Cell phone use linked to lower grades, anxiety
Smartphones are a double-edged sword. While the devices can be extremely useful for various tasks and staying connected to people, they may also increase users’ anxieties and unhappiness and harm academic performance, according to a new study.
Researchers from the College of Education, Health and Human Services at Kent State University in Ohio, recently surveyed more than 500 college students about their cell phone usage. These results were compared to the participants’ academic grades and clinical test results on happiness and anxiety.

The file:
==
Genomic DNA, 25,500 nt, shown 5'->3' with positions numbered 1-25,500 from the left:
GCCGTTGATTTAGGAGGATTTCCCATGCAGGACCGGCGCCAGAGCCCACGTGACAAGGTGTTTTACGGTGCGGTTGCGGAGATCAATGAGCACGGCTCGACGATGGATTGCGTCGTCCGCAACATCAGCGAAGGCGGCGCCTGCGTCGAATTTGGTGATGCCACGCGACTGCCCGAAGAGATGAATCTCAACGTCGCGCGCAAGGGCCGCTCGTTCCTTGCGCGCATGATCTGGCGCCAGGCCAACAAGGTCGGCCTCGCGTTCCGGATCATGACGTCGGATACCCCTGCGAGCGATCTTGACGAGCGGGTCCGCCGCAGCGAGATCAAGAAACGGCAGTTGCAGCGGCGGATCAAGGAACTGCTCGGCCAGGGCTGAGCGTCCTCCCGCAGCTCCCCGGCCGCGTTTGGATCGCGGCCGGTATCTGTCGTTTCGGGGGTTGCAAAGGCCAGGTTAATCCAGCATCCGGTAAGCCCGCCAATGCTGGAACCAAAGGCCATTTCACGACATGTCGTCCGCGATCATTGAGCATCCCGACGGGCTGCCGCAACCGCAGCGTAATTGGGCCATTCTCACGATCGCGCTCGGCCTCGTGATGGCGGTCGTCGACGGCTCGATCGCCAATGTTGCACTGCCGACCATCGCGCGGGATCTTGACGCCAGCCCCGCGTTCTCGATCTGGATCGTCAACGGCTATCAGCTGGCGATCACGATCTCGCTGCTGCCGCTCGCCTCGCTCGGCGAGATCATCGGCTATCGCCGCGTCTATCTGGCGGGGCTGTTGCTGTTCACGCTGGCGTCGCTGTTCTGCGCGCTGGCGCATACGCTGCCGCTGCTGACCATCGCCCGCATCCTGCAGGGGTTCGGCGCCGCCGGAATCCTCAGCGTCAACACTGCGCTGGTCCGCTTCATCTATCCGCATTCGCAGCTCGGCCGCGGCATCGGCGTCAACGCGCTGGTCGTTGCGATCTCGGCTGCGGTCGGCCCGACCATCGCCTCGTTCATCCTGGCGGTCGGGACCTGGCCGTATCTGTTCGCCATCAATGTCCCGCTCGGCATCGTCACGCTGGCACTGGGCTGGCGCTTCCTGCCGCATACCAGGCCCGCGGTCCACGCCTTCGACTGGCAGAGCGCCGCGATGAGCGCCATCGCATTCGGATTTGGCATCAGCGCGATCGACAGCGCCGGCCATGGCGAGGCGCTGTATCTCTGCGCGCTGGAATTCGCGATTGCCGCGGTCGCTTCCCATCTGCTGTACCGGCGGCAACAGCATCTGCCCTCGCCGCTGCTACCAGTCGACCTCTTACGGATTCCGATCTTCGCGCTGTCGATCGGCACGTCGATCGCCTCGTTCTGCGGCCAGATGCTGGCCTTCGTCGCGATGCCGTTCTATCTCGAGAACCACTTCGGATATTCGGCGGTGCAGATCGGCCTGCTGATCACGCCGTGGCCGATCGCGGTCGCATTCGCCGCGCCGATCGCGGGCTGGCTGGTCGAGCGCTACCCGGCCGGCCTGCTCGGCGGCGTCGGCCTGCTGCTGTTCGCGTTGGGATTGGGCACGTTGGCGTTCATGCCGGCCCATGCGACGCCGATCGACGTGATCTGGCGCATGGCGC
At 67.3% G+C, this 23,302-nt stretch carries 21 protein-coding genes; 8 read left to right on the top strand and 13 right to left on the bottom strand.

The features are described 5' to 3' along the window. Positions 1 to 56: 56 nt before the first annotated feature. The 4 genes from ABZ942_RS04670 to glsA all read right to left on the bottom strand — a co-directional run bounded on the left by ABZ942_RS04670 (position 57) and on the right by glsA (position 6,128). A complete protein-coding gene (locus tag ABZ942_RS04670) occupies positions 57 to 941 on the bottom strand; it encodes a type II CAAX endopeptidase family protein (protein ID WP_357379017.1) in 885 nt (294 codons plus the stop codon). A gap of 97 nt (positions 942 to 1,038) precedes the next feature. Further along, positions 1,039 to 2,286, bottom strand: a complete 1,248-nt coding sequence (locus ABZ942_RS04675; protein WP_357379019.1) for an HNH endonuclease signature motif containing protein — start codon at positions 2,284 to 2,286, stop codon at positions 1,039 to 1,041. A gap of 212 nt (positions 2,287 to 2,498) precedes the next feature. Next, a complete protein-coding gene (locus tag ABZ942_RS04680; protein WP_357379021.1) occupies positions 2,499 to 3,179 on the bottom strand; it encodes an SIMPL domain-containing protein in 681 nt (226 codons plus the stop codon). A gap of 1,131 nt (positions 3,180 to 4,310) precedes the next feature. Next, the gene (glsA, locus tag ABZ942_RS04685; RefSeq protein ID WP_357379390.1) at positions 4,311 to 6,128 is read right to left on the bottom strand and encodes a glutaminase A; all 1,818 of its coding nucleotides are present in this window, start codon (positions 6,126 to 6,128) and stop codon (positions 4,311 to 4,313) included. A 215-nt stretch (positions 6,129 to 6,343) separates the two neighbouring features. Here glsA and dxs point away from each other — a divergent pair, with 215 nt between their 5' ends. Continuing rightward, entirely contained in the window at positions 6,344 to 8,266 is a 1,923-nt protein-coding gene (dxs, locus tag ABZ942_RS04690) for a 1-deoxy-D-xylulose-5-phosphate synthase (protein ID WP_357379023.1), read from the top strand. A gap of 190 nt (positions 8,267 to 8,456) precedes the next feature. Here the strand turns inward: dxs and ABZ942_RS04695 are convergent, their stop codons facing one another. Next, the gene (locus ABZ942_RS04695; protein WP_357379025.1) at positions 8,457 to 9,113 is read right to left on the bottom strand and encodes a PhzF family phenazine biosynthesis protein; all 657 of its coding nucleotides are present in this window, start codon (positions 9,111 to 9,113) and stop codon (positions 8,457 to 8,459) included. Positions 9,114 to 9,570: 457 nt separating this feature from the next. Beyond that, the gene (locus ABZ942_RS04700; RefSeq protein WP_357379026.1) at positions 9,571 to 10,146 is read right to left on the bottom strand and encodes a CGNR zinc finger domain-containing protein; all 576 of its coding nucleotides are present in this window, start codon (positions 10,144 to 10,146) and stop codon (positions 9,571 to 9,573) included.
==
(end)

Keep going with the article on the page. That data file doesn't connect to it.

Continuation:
The results, published in Computers in Human Behavior, suggested that higher cell phone usage was linked to poor grades, high anxiety, and less happiness.
A majority of the students were undergraduates across all classes (from freshman to seniors) and the questionnaires performed were the Beck's Anxiety Inventory and the Satisfaction with Life (SWL) index.
However, this study was not a cause and effect analysis. The exact relationship and reasoning behind high cell phone usages and low grades is still uncertain, the researchers noted, and said these findings simply add to the debate on the health impact of cell phones.